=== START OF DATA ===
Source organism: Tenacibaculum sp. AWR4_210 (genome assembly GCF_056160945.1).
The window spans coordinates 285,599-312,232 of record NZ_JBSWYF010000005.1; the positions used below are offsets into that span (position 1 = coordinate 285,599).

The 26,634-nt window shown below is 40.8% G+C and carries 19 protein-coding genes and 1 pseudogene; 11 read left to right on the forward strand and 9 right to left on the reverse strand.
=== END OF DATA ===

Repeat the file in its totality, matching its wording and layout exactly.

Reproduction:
Source organism: Tenacibaculum sp. AWR4_210 (genome assembly GCF_056160945.1).
The window spans coordinates 285,599-312,232 of record NZ_JBSWYF010000005.1; the positions used below are offsets into that span (position 1 = coordinate 285,599).

The 26,634-nt window shown below is 40.8% G+C and carries 19 protein-coding genes and 1 pseudogene; 11 read left to right on the forward strand and 9 right to left on the reverse strand.